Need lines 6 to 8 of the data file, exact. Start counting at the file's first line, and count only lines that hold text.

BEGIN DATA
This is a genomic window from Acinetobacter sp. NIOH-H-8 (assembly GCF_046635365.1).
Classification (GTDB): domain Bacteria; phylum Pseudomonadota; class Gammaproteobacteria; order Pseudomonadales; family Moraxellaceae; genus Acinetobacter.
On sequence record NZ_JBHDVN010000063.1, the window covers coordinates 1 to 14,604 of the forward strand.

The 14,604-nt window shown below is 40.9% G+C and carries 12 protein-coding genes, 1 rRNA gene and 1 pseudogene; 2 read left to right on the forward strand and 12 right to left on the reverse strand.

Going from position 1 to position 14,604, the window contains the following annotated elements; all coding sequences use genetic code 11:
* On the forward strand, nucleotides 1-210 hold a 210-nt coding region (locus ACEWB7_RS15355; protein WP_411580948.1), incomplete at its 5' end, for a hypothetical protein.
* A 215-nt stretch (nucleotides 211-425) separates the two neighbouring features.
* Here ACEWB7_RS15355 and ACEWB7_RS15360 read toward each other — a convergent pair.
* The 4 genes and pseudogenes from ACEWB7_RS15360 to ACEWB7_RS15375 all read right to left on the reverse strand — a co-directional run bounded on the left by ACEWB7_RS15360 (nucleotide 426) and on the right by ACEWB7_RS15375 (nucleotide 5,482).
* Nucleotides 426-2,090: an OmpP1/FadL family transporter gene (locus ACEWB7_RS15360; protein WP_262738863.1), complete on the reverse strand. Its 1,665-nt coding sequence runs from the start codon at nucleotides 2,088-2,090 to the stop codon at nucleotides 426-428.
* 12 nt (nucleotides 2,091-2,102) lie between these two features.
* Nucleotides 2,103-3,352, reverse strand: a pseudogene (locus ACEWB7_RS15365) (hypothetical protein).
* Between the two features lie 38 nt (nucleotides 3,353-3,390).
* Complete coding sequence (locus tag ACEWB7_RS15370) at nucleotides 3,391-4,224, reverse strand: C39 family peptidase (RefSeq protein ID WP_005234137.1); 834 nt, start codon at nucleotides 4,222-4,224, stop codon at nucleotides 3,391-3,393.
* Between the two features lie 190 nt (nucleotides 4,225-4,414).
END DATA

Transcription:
* On the forward strand, nucleotides 1-210 hold a 210-nt coding region (locus ACEWB7_RS15355; protein WP_411580948.1), incomplete at its 5' end, for a hypothetical protein.
* A 215-nt stretch (nucleotides 211-425) separates the two neighbouring features.
* Here ACEWB7_RS15355 and ACEWB7_RS15360 read toward each other — a convergent pair.